He refers to the worship of the Lord by the learned men and the Vedic scholars—“Periya Emperuman enru eppotum karravar paravappatuvan” (11)—‘Who is ever praised as the great Lord of high rank by the learned, the very form of the rare Lord Himself is considered as the most learned for He is spoken of as the expert in the Vedas and their auxiliary studies. He is greatly fond of the Samaveda (6). It was He who has expounded the Vedas.

Among His followers, as usual, our poet makes a distinction between Amarar (1) and Vinnavar (7), Amarar probably referring to those of His followers who had attained eternity. The Lord is possessed, in abundance, of that upright conduct so much praised and worshipped by the Amarar. In other places he speaks of the Lord as ‘Umpar Kon’ (2)—‘the King of those of the higher regions’. ‘Devadevan’ (6)—‘the Deva of the Devas’, ‘Imaiyavar Kon’ (10)—‘the King of those who do not wink, probably the Devas’.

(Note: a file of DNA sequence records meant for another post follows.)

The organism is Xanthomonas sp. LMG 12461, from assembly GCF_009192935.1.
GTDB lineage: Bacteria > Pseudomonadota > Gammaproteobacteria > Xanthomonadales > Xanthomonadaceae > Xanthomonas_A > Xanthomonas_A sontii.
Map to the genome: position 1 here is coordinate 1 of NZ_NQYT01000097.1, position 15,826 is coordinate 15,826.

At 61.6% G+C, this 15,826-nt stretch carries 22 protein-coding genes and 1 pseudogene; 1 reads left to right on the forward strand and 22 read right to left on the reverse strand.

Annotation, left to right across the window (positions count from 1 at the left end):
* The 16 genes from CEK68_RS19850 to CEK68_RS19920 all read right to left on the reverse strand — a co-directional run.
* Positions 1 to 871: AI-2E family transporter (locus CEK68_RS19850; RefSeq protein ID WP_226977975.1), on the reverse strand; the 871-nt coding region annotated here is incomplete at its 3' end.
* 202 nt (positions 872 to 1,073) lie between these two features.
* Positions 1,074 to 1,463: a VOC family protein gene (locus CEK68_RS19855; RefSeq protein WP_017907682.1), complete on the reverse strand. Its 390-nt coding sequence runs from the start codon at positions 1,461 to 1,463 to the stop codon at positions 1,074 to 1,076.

The joy of the special Grace of the Lord he had received by receiving partial eyesight, thanks to this feeling of guilt slowly fading away as a result of his confidence in the Lord’s Grace and bliss, makes him feel that he has been saved so as to escape from the evil path. He feels that he has been safely transported to the sphere of upright path. He feels that those who are masters of these ten verses will feel the same experience of reaching His sphere of Good Path (11).